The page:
The purpose of this document is to outline the most recent survey efforts conducted by the Coral Reef Ecosystem Division (CRED) of the NOAA Pacific Islands Fisheries Science Center as part of the long-term monitoring program known as the Pacific Reef Assessment and Monitoring Program (Pacific RAMP). More detailed survey results will be available in a forthcoming annual status report.

Sampling effort in the southern islands

  • Ecological monitoring took place in the southern Mariana Archipelago from March 25 2014 to May 07 2014.
  • Data were collected at 178 sites. Surveys were con- ducted at Saipan (n=11), Tinian (n=19), Aguijan (n=10), Rota (n=28), and Guam (n=73).
  • At each site, the fish assemblage was surveyed by underwater visual census and the benthic community was assessed.

Sampling effort in the northern islands

  • Ecological monitoring took place in the northern Mariana Archipelago from April 19 2014 to May 06 2014.
  • Data were collected at 148 sites. Surveys were conducted at Farallon de Pajaros (FDP) (n=11), Maug (n=40), Asuncion (n=21), Pagan (n=43), Alamagan (n=11), Guguan (n=11), and Sarigan (n=11).
  • At each site, the fish assemblage was surveyed by underwater visual census and the benthic community was assessed.

Overview of data collected

Figure 1. Mean total fish biomass at sites surveyed in the southern islands.

Figure 1. Mean total fish biomass at sites surveyed in the southern islands.

Figure 2. Mean total fish biomass at sites surveyed in the northern islands.

Figure 2. Mean total fish biomass at sites surveyed in the northern islands.

Figure 3. Mean hard coral cover at sites surveyed in the southern islands.

Figure 3. Mean hard coral cover at sites surveyed in the southern islands.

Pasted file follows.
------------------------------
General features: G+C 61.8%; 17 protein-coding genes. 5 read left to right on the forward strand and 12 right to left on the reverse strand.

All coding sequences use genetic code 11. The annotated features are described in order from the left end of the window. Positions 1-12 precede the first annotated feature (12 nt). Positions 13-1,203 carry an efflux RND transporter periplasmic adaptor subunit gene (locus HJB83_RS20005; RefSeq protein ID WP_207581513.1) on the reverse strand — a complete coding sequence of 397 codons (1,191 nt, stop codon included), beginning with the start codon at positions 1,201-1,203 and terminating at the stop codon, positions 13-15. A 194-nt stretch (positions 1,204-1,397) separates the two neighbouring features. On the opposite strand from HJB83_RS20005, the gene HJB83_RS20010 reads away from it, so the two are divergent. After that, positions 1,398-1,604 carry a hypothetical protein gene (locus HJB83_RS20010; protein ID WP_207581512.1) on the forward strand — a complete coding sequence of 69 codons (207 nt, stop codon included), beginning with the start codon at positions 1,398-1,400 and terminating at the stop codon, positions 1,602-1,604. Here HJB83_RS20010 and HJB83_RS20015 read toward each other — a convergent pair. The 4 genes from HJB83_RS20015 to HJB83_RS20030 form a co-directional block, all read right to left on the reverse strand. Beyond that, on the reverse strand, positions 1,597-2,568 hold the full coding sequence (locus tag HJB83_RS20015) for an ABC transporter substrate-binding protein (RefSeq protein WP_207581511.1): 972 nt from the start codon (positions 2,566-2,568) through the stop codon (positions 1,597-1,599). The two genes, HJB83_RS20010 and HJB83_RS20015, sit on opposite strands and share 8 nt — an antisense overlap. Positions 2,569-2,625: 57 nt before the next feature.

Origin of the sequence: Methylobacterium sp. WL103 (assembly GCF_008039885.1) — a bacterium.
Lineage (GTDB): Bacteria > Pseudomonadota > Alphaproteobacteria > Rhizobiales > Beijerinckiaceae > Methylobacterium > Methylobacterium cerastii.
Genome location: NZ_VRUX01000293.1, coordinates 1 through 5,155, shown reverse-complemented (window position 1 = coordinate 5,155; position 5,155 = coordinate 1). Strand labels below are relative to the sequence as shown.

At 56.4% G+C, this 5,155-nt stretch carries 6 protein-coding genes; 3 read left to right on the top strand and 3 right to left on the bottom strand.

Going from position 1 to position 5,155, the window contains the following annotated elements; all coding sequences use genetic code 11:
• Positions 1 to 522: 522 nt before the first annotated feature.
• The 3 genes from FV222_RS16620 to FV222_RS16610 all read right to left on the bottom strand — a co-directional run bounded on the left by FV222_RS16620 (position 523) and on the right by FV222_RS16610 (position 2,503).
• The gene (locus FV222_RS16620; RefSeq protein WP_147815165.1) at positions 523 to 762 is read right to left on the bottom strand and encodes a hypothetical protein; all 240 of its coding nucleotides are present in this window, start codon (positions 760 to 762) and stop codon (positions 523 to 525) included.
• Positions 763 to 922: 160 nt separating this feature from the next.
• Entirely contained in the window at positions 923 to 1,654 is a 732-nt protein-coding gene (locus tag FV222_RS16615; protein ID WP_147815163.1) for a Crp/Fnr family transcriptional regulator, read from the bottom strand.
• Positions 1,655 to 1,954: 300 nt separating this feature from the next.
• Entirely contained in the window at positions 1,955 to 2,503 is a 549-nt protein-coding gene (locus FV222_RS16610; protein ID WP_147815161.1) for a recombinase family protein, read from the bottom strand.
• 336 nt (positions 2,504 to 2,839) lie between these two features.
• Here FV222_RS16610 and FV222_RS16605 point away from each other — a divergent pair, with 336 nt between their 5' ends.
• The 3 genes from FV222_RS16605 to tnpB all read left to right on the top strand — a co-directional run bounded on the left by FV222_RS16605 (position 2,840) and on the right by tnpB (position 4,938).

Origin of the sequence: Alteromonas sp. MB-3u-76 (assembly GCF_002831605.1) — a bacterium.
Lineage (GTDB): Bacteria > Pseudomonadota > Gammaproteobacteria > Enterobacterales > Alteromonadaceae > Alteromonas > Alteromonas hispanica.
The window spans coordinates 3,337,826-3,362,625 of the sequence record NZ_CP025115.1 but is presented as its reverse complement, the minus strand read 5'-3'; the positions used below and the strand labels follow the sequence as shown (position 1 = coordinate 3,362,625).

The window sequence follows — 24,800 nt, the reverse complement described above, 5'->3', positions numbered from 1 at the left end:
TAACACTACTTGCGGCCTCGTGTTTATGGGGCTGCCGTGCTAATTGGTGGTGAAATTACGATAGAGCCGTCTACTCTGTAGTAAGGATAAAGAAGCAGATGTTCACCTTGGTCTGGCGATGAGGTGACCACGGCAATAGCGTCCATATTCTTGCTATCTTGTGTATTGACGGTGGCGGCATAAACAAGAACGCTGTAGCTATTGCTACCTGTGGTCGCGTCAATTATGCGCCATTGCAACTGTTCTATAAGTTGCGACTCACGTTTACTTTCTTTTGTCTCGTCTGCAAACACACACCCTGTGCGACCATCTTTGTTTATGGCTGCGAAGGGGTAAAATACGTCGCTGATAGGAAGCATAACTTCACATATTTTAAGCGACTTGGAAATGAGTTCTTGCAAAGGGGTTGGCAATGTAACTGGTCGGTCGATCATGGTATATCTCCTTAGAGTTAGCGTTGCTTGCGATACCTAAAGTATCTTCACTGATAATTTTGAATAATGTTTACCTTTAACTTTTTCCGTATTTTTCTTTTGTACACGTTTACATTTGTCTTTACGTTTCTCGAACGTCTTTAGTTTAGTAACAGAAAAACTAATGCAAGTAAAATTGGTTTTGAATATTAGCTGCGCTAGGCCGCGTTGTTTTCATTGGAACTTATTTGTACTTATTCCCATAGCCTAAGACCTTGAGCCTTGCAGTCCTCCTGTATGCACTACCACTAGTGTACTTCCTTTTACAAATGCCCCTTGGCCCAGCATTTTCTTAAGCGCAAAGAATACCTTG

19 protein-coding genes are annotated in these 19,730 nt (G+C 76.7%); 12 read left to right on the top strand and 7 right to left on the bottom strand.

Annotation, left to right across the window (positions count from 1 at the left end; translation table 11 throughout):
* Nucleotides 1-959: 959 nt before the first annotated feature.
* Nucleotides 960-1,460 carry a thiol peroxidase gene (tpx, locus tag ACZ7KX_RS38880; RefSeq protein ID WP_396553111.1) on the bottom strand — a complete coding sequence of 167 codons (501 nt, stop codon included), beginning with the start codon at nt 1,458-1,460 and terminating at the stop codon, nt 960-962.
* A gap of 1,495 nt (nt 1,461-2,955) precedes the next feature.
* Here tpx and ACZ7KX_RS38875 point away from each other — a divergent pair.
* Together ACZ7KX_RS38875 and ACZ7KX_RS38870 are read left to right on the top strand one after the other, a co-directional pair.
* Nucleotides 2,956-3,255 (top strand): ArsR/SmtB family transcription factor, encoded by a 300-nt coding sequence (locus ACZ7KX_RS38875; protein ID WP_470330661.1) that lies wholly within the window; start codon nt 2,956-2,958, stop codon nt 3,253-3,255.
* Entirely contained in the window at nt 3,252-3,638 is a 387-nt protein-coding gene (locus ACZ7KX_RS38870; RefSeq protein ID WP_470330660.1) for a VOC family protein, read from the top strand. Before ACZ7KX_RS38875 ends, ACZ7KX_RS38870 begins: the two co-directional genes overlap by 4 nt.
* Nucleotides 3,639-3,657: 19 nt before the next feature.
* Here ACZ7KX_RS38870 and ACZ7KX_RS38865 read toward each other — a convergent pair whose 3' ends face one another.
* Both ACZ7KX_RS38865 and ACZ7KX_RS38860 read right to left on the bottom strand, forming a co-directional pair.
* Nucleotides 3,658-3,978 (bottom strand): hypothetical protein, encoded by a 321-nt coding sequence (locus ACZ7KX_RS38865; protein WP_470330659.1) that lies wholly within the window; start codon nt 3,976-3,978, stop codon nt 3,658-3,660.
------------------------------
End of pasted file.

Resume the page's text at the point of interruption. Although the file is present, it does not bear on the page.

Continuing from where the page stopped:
Figure 4. Mean hard coral cover at sites surveyed in the northern islands.

Figure 4. Mean hard coral cover at sites surveyed in the northern islands.

Preliminary results for fish biomass also are presented by consumer group and size class. Primary consumers include herbivores (which eat plants) and detritivores (which bottom feed on detritus), and secondary consumers are largely omnivores (which mostly eat a variety of fishes and invertebrates) and invertivores (which eat invertebrates).

Figure 5. Mean consumer group fish biomass (± standard error) at sites surveyed in the southern islands. Primary consumers are herbivores and detritivores, and secondary consumers are omnivores and invertivores.

Figure 5. Mean fish biomass (± standard error) by consumer group at sites surveyed in the southern islands. Primary consumers are herbivores and detritivores, and secondary consumers are omnivores and invertivores.

Figure 6. Mean consumer group fish biomass (± standard error) at sites surveyed in the northern islands. Primary consumers are herbivores and detritivores, and secondary consumers are omnivores and invertivores.

Figure 6. Mean fish biomass (± standard error) by consumer group at sites surveyed in the northern islands. Primary consumers are herbivores and detritivores, and secondary consumers are omnivores and invertivores.

Figure 7. Mean fish biomass per size class (± standard error) at sites surveyed in the southern islands. Fish measured by total length (TL) in centimeters (cm).

Figure 7. Mean fish biomass per size class (± standard error) at sites surveyed in the southern islands. Fish measured by total length (TL) in centimeters (cm).

Figure 8. Mean fish biomass per size class (± standard error) at sites surveyed in the northern islands. Fish measured by total length (TL) in centimeters (cm).

Figure 8. Mean fish biomass per size class (± standard error) at sites surveyed in the northern islands. Fish measured by total length (TL) in centimeters (cm).

Spatial sample design